Bruce Ng: Is there a more polarizing figure in Vancouver sports than Roberto Luongo?

Roberto Luongo - Photo: Getty Images

Is there a more polarizing figure in Vancouver sports than Roberto Luongo?

People either vehemently defend him, or scrutinize every goal that gets by him. There is a long list of reasons people love him and hate him. Tonight, the Canucks lost 4-0 to the New York Rangers. And another chapter in Vancouver’s love-hate relationship with Roberto Luongo is written in 140 chars or less on Twitter.

@farhanmohamed: I foresee a night of Luongo-hating comments, as usual. #Canucks

In case you thought tonight’s game was pretty bad, the last time the Rangers won in Vancouver, Wayne Gretzky was playing for the Rangers, and Mark Messier wore the captain’s “C” for the Canucks. Think about that for a moment. Those were dark days in Canucks history – Trevor Linden was stripped of the C and driven out of town. Goaltenders included names like Kirk McLean, Corey Hirsch, Arturs Irbe, Kevin Weekes, Felix Potvin, and Dan Cloutier.

One characteristic that is common among all of these guys – none were real winners. Don’t get me wrong – some of them won some games. However, most of these guys had a habit of letting in a soft goal, usually once per game.

In hockey, the object of the game is to score more goals than your opponent. The team that scores the most goals wins.

@kohmcradu: Remember that one time when the goalie couldn’t win the game for the entire team? Defense, anyone? #Canucks

@causticchick: Here we go again with the Luongo hate. He’s not the only one on the ice, people. You win by scoring goals. We haven’t done that. #Canucks

Despite the basic object of the game, and the Canucks not scoring any goals at all tonight, or 2 games ago in Detroit, people will continue to blame Luongo for the loss.

One of the biggest reasons I love hockey is because it is an ultimate team game. There are rare individuals that can dominate a shift, but when hockey is played as a team – a unit of players with a common goal – that is when hockey is the greatest. The team that plays together has a synergistic effect, and wins games.

In hockey, it is rarely one player that loses a game for a team, and so the performance of a hockey club should be assessed with an eye to the team – not to just one player.

One of the greatest goaltenders in NHL history, Patrick Roy once said, “For goaltenders everything is playing between your ears.   If you can believe it, you can do it.  If you’re not confident when you start, it makes a difference.

@DanielKhatkar: I think if this city showed a little support for #1 his mind would be in a completely different place

@AY604: You know how you build confidence in a goalie, you give him the Bronx cheer at home! Good work #Canuck fans!

@korvan: We had one of the best goalies in the league when we got Luongo, now we have a basket case. I wonder what caused that? #Canucks

Even Patrick Roy tells us that confidence is an important characteristic in a goalie. When Luongo was traded to Vancouver, he was lauded as one of Canada’s greatest goaltenders. Drafted by the Islanders, traded to the Panthers, he was stuck on horrible teams, but got to play for his country in the World Hockey Championships. Luongo coming to the Canucks was supposed to be a marriage made in Hockey Heaven.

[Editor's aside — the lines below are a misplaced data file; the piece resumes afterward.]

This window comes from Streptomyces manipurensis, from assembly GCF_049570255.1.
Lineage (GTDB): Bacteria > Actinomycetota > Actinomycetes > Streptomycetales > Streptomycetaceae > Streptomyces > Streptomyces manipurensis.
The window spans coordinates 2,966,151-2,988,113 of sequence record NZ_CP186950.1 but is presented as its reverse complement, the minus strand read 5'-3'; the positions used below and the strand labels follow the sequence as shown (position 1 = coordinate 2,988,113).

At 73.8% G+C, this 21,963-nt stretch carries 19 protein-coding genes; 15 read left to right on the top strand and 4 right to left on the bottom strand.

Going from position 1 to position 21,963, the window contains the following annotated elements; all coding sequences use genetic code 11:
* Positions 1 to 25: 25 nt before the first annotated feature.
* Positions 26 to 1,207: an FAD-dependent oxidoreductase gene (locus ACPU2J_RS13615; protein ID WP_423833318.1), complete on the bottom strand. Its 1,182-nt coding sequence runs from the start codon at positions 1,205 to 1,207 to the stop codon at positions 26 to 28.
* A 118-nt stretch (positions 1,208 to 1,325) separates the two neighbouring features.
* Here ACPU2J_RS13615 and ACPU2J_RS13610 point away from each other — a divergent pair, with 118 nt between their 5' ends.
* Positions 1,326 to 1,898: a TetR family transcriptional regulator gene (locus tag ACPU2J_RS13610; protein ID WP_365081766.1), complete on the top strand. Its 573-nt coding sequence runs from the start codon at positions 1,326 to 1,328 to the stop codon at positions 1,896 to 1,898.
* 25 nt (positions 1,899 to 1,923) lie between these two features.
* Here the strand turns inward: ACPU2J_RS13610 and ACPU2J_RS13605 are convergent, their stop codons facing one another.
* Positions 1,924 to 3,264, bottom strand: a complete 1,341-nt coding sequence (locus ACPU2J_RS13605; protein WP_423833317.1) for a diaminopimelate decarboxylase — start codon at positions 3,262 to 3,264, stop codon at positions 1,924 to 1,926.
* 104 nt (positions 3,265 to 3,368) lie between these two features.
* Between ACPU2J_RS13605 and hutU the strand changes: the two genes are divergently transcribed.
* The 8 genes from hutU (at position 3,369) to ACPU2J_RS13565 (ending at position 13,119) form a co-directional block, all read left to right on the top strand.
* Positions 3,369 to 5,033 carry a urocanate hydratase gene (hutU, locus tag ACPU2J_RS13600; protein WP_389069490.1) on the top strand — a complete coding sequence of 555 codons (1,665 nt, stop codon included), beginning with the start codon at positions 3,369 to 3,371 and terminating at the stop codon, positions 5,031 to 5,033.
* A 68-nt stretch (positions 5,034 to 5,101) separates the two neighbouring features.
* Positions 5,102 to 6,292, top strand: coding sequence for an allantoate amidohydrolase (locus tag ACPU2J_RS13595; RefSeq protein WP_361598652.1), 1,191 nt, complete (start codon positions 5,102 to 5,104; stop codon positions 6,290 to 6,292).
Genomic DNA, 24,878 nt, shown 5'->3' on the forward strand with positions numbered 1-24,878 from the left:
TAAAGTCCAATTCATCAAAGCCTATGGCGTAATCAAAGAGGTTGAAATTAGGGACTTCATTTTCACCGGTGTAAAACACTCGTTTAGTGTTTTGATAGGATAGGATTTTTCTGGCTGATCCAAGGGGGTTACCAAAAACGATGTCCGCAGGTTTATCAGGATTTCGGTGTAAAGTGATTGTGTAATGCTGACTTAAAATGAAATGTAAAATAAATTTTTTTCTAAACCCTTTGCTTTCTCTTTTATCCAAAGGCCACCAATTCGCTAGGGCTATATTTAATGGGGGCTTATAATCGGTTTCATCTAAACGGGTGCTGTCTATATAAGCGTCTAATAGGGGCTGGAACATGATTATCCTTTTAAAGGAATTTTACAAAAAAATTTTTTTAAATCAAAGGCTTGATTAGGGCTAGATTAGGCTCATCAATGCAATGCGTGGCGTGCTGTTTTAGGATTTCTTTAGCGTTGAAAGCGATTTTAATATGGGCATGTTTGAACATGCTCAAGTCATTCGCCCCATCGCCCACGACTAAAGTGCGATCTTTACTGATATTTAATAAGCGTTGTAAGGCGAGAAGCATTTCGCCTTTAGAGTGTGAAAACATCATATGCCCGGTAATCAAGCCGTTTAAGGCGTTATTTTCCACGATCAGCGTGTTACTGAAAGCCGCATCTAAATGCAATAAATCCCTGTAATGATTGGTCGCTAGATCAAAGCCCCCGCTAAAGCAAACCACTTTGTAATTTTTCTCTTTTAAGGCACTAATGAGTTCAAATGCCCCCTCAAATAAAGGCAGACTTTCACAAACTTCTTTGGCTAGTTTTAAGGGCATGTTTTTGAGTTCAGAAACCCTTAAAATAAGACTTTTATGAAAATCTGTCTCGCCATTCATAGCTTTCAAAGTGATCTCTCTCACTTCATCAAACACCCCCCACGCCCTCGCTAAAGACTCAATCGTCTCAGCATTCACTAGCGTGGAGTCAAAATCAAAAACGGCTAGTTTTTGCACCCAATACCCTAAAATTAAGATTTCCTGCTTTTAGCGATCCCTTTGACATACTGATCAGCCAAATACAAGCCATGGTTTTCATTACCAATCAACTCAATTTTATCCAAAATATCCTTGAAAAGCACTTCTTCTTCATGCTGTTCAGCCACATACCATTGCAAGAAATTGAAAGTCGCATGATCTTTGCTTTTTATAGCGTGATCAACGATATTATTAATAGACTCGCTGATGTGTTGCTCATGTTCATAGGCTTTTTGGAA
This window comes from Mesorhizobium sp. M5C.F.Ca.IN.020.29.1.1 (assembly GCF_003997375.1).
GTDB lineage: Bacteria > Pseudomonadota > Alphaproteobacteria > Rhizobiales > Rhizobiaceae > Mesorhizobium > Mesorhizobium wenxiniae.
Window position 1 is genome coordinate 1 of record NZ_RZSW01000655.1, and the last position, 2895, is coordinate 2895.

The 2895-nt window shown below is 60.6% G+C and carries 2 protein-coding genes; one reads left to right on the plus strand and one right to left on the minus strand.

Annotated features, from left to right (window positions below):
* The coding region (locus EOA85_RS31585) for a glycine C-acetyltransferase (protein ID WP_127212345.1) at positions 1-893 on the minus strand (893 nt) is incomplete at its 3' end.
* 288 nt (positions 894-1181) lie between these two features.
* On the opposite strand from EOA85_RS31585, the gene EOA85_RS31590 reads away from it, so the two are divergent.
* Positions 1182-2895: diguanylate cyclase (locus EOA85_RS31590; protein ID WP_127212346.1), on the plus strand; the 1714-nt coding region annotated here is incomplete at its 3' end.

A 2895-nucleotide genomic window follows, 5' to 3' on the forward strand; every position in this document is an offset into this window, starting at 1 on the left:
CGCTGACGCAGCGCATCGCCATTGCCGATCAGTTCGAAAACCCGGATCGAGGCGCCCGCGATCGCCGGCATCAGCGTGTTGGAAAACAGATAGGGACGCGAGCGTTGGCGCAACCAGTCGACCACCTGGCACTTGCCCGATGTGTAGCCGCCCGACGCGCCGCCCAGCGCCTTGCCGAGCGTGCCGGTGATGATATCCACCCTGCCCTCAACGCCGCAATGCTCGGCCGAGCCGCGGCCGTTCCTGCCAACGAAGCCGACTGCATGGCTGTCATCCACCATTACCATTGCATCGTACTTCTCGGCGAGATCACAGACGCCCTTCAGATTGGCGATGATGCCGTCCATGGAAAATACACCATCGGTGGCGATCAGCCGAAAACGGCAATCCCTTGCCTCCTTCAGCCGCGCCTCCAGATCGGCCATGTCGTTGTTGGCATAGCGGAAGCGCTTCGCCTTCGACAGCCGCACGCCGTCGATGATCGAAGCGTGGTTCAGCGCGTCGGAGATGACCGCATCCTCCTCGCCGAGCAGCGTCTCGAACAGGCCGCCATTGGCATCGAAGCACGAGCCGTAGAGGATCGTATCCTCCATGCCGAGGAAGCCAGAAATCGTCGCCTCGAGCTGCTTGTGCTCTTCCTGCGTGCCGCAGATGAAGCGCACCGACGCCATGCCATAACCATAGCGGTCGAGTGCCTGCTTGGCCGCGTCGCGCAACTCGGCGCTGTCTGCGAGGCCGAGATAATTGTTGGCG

What happened?

In September 2009, the Canucks signed Luongo to a 12-year contract extension worth $64 million. With salary comes expectations.

@TheFalconer: I think the entire team got deked out of their jock straps on that one. But we’ll just blame Luongo, it’s easier.

Many fans in Vancouver believe that Luongo is one of the highest paid players in the NHL. In fact, he is the 62nd highest paid player in the NHL, in terms of salary cap hit, at $5.3 million. This puts Luongo right behind James Wisniewski and Phil Kessel, and slightly ahead of Corry Perry and Ryan Getzlaf.  He has the 7th highest cap hit this year among goaltenders, just behind Mikka Kiprusoff and Ilya Bryzgalov.

The expectations on Luongo are likely not realistic. No one player will bring about a dynasty of championships, despite what the haters will have you believe. And to win games, the team has to  score goals – this is hockey at it’s most basic.

So this brings about the burning question: 

@wilsons618: Why is it everyone loves McLean when he hasn’t won us anything, but hates Luongo, who’s probably the best goalie that the #Canucks have had?

The answer is somewhere between expectations and results. With McLean (admittedly, my favourite Canucks goaltender of all time), expectations were low. He was a good goaltender, but he was not supposed to carry the Canucks to the Stanley Cup Final. The Canucks in 1993-94 were the 7th seed in the Western Conference. They were underdogs in each of their series, and should not have made it out of the first round. Yet they defeated the Flames, Stars and Leafs on an unlikely run to face the Rangers in the final. The Canucks that year shouldn’t have pushed the series to 7 games, but they did against a heavily favoured Rangers team. And they left it all out on the ice, and came within a goalpost of a Stanley Cup.

With Luongo, expectations were high to begin with, and higher every year since. Win games. Sign a long term contract extension. Make the goaltender the captain of the team. Win games by shutout. Take the C away to relieve the pressure. Start him in less games to get him rest. Change the goaltending coach, change his style. Win playoff series. Win more playoff series. Win the Stanley Cup – is there anything else?

Is this a tweet from the future?

@PabloP74: I see a ‘Roy’ situation in Vancouver where Lu gets hung out to dry then demands a trade only to win Stanley cup with new team! #ProfoundLoss

It’s possible. It happened with Roy – widely viewed around the NHL as one of the great goaltenders in the game, he won Stanley Cups, multiple Vezina and Jennings trophies, and even two Conn Smythe trophies, but it still wasn’t enough for Montreal fans, who gave him the Bronx cheer in a lopsided 11-1 game during the 1995-96 season.